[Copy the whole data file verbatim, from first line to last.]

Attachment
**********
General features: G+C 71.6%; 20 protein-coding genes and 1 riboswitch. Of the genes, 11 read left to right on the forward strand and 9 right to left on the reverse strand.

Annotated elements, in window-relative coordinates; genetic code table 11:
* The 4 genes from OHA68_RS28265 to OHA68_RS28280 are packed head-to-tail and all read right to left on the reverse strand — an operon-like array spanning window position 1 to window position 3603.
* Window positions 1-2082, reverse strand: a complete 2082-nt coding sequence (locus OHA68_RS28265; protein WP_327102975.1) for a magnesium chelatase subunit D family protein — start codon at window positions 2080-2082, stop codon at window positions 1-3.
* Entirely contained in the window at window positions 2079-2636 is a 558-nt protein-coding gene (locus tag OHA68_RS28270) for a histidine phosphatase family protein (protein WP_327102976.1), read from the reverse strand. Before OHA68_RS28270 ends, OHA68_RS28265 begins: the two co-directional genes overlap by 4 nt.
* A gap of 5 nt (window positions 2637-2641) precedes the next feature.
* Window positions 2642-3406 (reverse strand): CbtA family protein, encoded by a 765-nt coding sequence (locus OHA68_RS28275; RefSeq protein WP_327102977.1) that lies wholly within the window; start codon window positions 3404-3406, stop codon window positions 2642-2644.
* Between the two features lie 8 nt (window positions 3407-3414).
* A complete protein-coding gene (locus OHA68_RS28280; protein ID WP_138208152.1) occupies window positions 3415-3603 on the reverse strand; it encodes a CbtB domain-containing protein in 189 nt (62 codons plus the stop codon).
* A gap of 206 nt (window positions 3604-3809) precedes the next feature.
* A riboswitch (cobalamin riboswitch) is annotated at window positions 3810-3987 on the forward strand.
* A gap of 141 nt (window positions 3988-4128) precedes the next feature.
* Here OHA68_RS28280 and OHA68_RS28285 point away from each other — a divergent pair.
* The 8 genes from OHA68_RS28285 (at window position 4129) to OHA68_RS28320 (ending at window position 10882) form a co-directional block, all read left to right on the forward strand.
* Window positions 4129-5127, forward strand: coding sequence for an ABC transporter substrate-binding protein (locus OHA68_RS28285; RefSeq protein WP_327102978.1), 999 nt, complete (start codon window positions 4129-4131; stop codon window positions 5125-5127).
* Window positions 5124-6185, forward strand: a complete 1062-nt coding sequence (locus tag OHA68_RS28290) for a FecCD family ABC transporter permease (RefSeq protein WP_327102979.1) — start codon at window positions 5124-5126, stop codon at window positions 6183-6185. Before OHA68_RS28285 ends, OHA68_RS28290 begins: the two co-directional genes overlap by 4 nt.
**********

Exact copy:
General features: G+C 71.6%; 20 protein-coding genes and 1 riboswitch. Of the genes, 11 read left to right on the forward strand and 9 right to left on the reverse strand.

Annotated elements, in window-relative coordinates; genetic code table 11:
* The 4 genes from OHA68_RS28265 to OHA68_RS28280 are packed head-to-tail and all read right to left on the reverse strand — an operon-like array spanning window position 1 to window position 3603.
* Window positions 1-2082, reverse strand: a complete 2082-nt coding sequence (locus OHA68_RS28265; protein WP_327102975.1) for a magnesium chelatase subunit D family protein — start codon at window positions 2080-2082, stop codon at window positions 1-3.
* Entirely contained in the window at window positions 2079-2636 is a 558-nt protein-coding gene (locus tag OHA68_RS28270) for a histidine phosphatase family protein (protein WP_327102976.1), read from the reverse strand. Before OHA68_RS28270 ends, OHA68_RS28265 begins: the two co-directional genes overlap by 4 nt.
* A gap of 5 nt (window positions 2637-2641) precedes the next feature.
* Window positions 2642-3406 (reverse strand): CbtA family protein, encoded by a 765-nt coding sequence (locus OHA68_RS28275; RefSeq protein WP_327102977.1) that lies wholly within the window; start codon window positions 3404-3406, stop codon window positions 2642-2644.
* Between the two features lie 8 nt (window positions 3407-3414).
* A complete protein-coding gene (locus OHA68_RS28280; protein ID WP_138208152.1) occupies window positions 3415-3603 on the reverse strand; it encodes a CbtB domain-containing protein in 189 nt (62 codons plus the stop codon).
* A gap of 206 nt (window positions 3604-3809) precedes the next feature.
* A riboswitch (cobalamin riboswitch) is annotated at window positions 3810-3987 on the forward strand.
* A gap of 141 nt (window positions 3988-4128) precedes the next feature.
* Here OHA68_RS28280 and OHA68_RS28285 point away from each other — a divergent pair.
* The 8 genes from OHA68_RS28285 (at window position 4129) to OHA68_RS28320 (ending at window position 10882) form a co-directional block, all read left to right on the forward strand.
* Window positions 4129-5127, forward strand: coding sequence for an ABC transporter substrate-binding protein (locus OHA68_RS28285; RefSeq protein WP_327102978.1), 999 nt, complete (start codon window positions 4129-4131; stop codon window positions 5125-5127).
* Window positions 5124-6185, forward strand: a complete 1062-nt coding sequence (locus tag OHA68_RS28290) for a FecCD family ABC transporter permease (RefSeq protein WP_327102979.1) — start codon at window positions 5124-5126, stop codon at window positions 6183-6185. Before OHA68_RS28285 ends, OHA68_RS28290 begins: the two co-directional genes overlap by 4 nt.